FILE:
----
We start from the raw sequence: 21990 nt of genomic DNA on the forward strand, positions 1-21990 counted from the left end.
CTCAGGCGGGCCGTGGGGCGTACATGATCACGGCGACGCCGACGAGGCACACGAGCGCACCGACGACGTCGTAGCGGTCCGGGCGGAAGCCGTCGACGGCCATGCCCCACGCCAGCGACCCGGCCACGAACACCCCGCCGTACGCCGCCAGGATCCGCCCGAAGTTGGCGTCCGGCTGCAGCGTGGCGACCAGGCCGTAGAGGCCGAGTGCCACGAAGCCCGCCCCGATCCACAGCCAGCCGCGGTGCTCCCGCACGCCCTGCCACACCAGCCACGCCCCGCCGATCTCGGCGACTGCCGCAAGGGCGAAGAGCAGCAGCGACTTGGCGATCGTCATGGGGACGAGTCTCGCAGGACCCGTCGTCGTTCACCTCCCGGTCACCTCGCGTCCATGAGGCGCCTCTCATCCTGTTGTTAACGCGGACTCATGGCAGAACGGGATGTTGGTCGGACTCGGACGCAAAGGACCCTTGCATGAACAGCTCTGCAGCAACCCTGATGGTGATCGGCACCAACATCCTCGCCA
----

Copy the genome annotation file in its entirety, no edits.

We start from the raw sequence: 21990 nt of genomic DNA on the forward strand, positions 1-21990 counted from the left end.
CTCAGGCGGGCCGTGGGGCGTACATGATCACGGCGACGCCGACGAGGCACACGAGCGCACCGACGACGTCGTAGCGGTCCGGGCGGAAGCCGTCGACGGCCATGCCCCACGCCAGCGACCCGGCCACGAACACCCCGCCGTACGCCGCCAGGATCCGCCCGAAGTTGGCGTCCGGCTGCAGCGTGGCGACCAGGCCGTAGAGGCCGAGTGCCACGAAGCCCGCCCCGATCCACAGCCAGCCGCGGTGCTCCCGCACGCCCTGCCACACCAGCCACGCCCCGCCGATCTCGGCGACTGCCGCAAGGGCGAAGAGCAGCAGCGACTTGGCGATCGTCATGGGGACGAGTCTCGCAGGACCCGTCGTCGTTCACCTCCCGGTCACCTCGCGTCCATGAGGCGCCTCTCATCCTGTTGTTAACGCGGACTCATGGCAGAACGGGATGTTGGTCGGACTCGGACGCAAAGGACCCTTGCATGAACAGCTCTGCAGCAACCCTGATGGTGATCGGCACCAACATCCTCGCCA